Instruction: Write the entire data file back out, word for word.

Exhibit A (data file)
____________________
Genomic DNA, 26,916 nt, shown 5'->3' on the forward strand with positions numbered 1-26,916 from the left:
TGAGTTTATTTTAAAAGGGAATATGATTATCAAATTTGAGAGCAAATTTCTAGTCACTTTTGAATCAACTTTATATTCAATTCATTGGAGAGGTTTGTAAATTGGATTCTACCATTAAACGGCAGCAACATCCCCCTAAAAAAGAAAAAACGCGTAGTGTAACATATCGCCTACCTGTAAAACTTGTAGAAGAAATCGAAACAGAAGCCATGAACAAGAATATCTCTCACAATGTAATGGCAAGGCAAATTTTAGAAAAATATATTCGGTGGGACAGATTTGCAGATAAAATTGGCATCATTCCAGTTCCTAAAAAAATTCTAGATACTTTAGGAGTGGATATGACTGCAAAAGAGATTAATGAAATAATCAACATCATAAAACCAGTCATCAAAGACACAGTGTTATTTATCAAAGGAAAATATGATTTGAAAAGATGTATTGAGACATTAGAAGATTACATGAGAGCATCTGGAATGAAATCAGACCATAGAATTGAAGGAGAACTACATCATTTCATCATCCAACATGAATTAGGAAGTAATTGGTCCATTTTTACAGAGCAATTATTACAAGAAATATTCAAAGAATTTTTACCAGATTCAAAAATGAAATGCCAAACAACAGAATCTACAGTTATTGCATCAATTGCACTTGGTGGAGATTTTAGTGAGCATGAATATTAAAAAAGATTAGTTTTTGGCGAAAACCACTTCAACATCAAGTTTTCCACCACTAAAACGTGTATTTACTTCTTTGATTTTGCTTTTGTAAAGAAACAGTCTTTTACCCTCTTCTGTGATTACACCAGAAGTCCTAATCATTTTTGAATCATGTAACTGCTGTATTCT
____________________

Genomic DNA, 26,916 nt, shown 5'->3' on the forward strand with positions numbered 1-26,916 from the left:
TGAGTTTATTTTAAAAGGGAATATGATTATCAAATTTGAGAGCAAATTTCTAGTCACTTTTGAATCAACTTTATATTCAATTCATTGGAGAGGTTTGTAAATTGGATTCTACCATTAAACGGCAGCAACATCCCCCTAAAAAAGAAAAAACGCGTAGTGTAACATATCGCCTACCTGTAAAACTTGTAGAAGAAATCGAAACAGAAGCCATGAACAAGAATATCTCTCACAATGTAATGGCAAGGCAAATTTTAGAAAAATATATTCGGTGGGACAGATTTGCAGATAAAATTGGCATCATTCCAGTTCCTAAAAAAATTCTAGATACTTTAGGAGTGGATATGACTGCAAAAGAGATTAATGAAATAATCAACATCATAAAACCAGTCATCAAAGACACAGTGTTATTTATCAAAGGAAAATATGATTTGAAAAGATGTATTGAGACATTAGAAGATTACATGAGAGCATCTGGAATGAAATCAGACCATAGAATTGAAGGAGAACTACATCATTTCATCATCCAACATGAATTAGGAAGTAATTGGTCCATTTTTACAGAGCAATTATTACAAGAAATATTCAAAGAATTTTTACCAGATTCAAAAATGAAATGCCAAACAACAGAATCTACAGTTATTGCATCAATTGCACTTGGTGGAGATTTTAGTGAGCATGAATATTAAAAAAGATTAGTTTTTGGCGAAAACCACTTCAACATCAAGTTTTCCACCACTAAAACGTGTATTTACTTCTTTGATTTTGCTTTTGTAAAGAAACAGTCTTTTACCCTCTTCTGTGATTACACCAGAAGTCCTAATCATTTTTGAATCATGTAACTGCTGTATTCT